Date of this Version
The ANNALS of the American Academy of Political and Social Science
If Personal Influence (Katz and Lazarsfeld 1955) has survived, it is thanks to Paul Lazarsfeld. Having stumbled on the idea of the “two-step flow of communication” in his study (Lazarsfeld, Berelson, and Gaudet 1944/1948, chap. xvi) of how voters made up their minds in the 1940 presidential election, it was typical of him, as empiricist and entrepreneur, to take the next step toward confirming the hypothesis that messages from the media are intercepted by “opinion leaders” who filter them, selectively, to their peers. Fieldwork for what was called the Decatur Study was begun toward the end of World War II, and its aim was to trace the flow of influence in the making of everyday decisions. I had no share in the design or fieldwork for the study, nor in most of the subsequent analysis. At the time, I was just beginning in Columbia College and, a year later, in the U.S. Army.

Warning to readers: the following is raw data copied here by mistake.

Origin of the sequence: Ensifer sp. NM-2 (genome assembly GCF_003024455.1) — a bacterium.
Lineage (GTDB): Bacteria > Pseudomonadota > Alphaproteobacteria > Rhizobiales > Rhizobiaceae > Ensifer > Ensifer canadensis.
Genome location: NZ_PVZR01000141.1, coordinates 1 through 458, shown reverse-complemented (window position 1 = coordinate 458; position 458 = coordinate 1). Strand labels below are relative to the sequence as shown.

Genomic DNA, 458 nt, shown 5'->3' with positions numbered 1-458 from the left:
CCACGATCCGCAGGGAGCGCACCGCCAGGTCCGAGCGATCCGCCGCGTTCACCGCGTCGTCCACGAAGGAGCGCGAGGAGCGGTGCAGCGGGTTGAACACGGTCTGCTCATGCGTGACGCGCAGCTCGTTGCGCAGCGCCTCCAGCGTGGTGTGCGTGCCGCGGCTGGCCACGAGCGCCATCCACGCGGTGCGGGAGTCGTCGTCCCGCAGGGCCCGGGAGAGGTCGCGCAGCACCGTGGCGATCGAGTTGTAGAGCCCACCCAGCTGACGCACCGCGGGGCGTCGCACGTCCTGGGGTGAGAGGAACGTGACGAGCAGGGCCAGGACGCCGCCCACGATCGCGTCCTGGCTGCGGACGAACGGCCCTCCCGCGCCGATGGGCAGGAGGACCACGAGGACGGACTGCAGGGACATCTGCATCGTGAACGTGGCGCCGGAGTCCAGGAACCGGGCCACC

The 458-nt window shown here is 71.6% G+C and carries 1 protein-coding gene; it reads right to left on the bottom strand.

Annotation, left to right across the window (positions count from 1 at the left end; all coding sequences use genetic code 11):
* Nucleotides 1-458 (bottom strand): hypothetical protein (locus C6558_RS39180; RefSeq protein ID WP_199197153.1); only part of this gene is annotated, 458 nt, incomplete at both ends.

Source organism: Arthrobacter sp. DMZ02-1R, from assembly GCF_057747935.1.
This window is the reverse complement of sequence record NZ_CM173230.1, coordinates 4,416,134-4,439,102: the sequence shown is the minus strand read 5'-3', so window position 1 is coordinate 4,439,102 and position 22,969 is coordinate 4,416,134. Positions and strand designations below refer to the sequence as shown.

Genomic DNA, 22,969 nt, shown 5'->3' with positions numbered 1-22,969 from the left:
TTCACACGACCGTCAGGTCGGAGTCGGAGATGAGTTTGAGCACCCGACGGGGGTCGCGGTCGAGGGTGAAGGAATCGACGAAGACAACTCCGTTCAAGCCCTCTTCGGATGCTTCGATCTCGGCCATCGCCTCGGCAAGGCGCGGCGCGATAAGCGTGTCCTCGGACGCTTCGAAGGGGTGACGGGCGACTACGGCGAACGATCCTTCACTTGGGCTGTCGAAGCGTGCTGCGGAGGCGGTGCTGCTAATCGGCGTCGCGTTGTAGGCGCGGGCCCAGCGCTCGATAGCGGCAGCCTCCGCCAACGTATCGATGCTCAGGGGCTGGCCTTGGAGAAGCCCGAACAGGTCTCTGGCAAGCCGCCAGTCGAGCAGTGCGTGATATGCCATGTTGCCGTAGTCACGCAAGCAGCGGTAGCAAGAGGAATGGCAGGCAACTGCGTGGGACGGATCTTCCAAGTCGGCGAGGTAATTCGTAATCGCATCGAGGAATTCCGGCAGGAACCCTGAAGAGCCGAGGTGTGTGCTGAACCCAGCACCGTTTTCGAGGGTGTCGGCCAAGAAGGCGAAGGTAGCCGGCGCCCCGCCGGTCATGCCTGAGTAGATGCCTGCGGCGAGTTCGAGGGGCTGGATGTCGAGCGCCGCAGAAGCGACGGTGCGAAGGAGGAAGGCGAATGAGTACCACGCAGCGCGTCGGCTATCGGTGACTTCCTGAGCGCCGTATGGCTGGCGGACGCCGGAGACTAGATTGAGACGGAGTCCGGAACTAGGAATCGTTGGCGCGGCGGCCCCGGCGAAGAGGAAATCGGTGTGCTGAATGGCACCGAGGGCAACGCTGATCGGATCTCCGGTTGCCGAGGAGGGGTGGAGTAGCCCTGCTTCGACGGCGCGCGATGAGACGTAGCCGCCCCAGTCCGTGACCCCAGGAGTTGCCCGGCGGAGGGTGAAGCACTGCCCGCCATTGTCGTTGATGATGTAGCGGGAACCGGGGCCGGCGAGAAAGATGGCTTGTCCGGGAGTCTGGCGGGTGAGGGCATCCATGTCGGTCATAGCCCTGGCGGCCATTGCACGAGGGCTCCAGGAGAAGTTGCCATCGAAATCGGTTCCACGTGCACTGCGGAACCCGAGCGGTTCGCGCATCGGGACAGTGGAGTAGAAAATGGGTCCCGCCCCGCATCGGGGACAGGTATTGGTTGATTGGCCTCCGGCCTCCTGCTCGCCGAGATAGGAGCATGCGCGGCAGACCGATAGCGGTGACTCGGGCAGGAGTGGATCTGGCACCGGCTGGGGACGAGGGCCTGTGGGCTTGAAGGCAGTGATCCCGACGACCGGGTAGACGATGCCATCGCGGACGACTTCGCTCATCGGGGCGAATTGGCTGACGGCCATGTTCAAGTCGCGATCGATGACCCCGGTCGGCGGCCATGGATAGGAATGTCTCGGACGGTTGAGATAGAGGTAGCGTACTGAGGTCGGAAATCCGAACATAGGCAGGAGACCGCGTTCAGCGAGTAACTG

The final, definitive version of this article has been published in the Journal, The ANNALS of the American Academy of Political and Social Science, Vol 608/No 1, 2006, © SAGE Publications, Inc., 2006, by SAGE Publications, Inc. at the The ANNALS of the American Academy of Political and Social Science page: http://ann.sagepub.com/ on SAGE Journals Online: http://online.sagepub.com/
Katz, E. (2006). True Stories. The ANNALS of the American Academy of Political and Social Science, 608 (1), 301-314. https://doi.org/10.1177/0002716206293441
Date Posted: 06 April 2012